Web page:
Saturday, July 30, 2011

Corn off the cob

I don't remember why my mother started offering to cut the corn off the cob for her pampered family;  perhaps it was when one of us kids had loose teeth, but pretty soon it became a permanent menu option.  I am embarrassed to recall that I was always willing to have Mom do it for me, but in fairness, when Mom wasn't around not only did I do it for myself but I offered to do it for anybody else in sight.  In sharp contrast to my dad, who if Mom wasn't around made anybody else in sight do it for him.

I've always been on the fastidious side when it comes to eating.  Given a choice between grabbing that barbecued sparerib or trying to cut the meat off the bone with knife and fork, I'll always try the silverware first.  I'll eat watermelon with a spoon and order ice cream in a cup rather than a cone.  I'll slice the peaches into a bowl in the kitchen and then wash up before eating.  I just don't like getting my hands wet, greasy and sticky at the table (next thing you know, that ick has transferred itself to your newspaper!).

My husband, on the other hand, likes his corn the traditional way, eaten off the cob.  So when the corn is ready, we enter into a choreographed kitchen ballet.  He gets the first ear out of the pot, dried off in a towel and outfitted with little plastic corn-shaped holders.  He applies butter, salt and pepper and then takes his plate to the table, where he starts right in eating.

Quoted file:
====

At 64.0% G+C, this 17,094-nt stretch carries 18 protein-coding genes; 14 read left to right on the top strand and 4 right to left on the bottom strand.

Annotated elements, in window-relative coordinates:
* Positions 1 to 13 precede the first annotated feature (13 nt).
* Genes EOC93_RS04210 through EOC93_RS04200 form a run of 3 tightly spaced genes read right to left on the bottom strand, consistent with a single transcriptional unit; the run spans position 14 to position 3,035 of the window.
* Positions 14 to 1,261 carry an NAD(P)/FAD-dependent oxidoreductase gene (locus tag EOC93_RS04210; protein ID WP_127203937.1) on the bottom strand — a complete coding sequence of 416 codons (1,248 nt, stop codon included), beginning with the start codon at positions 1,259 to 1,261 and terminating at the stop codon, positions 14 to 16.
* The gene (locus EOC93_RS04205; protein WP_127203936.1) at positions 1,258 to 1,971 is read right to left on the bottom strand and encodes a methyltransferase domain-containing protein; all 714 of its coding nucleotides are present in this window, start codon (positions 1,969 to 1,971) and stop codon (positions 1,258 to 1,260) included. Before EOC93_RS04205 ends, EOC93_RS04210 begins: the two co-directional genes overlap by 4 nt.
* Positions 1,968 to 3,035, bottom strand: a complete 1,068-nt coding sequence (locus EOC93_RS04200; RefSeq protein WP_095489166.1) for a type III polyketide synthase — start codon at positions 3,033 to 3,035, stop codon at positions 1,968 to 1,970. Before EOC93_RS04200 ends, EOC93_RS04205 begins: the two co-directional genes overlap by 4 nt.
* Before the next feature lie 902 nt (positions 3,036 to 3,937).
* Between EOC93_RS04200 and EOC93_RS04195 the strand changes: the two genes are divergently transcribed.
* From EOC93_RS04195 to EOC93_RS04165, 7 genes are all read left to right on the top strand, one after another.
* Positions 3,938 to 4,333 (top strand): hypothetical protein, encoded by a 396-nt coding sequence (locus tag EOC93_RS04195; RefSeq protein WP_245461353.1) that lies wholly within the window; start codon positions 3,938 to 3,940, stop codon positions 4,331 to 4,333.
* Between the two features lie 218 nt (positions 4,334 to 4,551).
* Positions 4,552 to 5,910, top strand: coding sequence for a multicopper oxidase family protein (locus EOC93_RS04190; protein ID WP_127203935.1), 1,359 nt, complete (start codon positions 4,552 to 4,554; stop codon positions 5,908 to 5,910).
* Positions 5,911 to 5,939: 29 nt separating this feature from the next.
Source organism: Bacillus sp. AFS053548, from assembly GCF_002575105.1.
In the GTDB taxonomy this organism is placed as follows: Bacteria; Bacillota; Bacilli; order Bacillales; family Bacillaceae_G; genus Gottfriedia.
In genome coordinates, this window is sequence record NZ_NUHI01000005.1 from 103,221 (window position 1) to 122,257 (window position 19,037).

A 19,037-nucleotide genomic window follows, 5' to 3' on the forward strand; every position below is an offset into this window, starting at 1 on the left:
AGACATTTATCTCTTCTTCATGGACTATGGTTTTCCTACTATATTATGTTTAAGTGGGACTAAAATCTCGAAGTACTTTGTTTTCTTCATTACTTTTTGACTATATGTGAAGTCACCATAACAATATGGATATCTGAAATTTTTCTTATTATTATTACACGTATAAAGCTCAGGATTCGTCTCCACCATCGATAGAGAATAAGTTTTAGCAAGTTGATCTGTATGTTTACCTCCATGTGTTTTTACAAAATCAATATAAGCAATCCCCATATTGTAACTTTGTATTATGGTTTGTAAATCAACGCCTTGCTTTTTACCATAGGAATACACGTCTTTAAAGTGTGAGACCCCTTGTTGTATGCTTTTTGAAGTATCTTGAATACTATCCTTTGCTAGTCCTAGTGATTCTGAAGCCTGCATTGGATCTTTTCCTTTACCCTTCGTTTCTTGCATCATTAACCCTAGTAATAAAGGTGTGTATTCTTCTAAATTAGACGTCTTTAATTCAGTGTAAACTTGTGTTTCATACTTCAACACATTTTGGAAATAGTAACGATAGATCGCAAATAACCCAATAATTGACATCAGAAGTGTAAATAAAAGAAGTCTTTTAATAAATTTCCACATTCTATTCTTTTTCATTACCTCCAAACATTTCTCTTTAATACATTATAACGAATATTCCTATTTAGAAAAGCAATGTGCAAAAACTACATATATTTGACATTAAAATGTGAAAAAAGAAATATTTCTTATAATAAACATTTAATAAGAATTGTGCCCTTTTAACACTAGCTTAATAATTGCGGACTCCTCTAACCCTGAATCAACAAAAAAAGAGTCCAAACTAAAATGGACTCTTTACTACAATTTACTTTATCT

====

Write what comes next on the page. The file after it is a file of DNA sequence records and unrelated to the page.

Meanwhile I get the next two ears, slice the kernels into a bowl, and apply my own butter, salt and pepper.  By the time I get to the table, he's almost done eating his first ear.  While I eat mine with a fork, he returns to the kitchen to get his second ear ready.  Surprisingly, we often finish eating at almost the same time.

No matter which way you do it, eating corn is a big production, and we've decided it just doesn't mix with eating anything else.  If possible, we get the rest of the meal underway so that after the 10-minute corn course, what's left can be served out immediately onto clean plates.  If not, we take a brief intermission while the second course is prepared and served. 

This has been the best corn year in our memory.  We've had excellent corn from springtime on, starting with the Florida crop and heading north.  Tonight we had local corn and it upheld the high standard of excellence.  My husband thinks that corn in general has improved, with new varieties, and that it's been better across the board for several years now.  I'm not so sure; I think this year has been exceptional thanks to some climatic perfect storm that may not happen again.  In either case, we're taking advantage of it.

PS -- there are lots of ways to cook corn.  My favorite is to cover the corn with about an inch of cold water, put a wire rack on top to keep the ears submerged, cover the pot and bring it to a boil.  After a minute of boiling, it's ready!


1 comment:

  1. I am not motivated to cut the kernels off the cob unless I'm cooking fried corn. Probably because I have no trouble eating it on the cob and keeping my book clean. I do think of corn on the cob as the salad course and eat it by itself.

    Mary Anne in Kentucky